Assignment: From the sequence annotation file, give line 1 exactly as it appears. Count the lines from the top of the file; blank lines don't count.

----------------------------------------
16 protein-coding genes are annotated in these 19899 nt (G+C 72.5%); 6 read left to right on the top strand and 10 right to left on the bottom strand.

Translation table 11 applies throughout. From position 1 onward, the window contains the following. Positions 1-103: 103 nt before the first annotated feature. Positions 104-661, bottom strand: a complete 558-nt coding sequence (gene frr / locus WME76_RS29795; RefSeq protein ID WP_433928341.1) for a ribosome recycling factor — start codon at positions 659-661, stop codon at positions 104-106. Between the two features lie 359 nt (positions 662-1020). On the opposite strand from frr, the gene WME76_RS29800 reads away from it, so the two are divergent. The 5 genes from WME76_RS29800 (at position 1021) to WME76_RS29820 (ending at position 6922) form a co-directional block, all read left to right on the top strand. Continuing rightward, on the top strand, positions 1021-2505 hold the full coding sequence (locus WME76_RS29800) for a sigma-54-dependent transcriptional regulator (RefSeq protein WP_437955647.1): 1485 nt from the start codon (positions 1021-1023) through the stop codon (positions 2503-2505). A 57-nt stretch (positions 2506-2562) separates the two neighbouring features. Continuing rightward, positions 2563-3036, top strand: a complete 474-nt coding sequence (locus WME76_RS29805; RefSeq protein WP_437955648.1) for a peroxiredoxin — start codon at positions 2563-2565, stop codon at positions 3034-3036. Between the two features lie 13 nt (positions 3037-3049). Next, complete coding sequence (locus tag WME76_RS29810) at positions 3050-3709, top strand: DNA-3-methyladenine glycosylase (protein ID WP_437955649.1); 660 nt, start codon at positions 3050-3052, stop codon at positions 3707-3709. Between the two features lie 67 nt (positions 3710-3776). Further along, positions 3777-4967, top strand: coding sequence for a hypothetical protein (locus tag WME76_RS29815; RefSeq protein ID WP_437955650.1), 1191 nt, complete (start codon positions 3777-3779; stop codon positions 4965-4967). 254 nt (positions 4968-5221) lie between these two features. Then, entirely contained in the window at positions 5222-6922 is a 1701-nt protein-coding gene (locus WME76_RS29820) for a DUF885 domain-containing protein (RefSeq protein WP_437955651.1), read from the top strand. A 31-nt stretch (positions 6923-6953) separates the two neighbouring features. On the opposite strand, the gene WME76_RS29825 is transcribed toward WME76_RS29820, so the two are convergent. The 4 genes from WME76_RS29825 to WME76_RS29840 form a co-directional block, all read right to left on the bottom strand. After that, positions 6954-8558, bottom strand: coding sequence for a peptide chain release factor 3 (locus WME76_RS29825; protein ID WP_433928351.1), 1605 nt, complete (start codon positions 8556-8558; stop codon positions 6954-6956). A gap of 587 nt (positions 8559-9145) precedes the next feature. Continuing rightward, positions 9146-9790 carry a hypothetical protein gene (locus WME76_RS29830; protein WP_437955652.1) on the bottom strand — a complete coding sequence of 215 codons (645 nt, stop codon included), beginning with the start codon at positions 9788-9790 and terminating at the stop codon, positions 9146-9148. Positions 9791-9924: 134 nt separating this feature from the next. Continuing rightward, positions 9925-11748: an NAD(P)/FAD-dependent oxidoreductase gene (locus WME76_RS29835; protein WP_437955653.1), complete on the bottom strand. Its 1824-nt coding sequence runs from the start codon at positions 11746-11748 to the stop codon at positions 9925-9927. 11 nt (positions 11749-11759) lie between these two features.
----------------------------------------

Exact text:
16 protein-coding genes are annotated in these 19899 nt (G+C 72.5%); 6 read left to right on the top strand and 10 right to left on the bottom strand.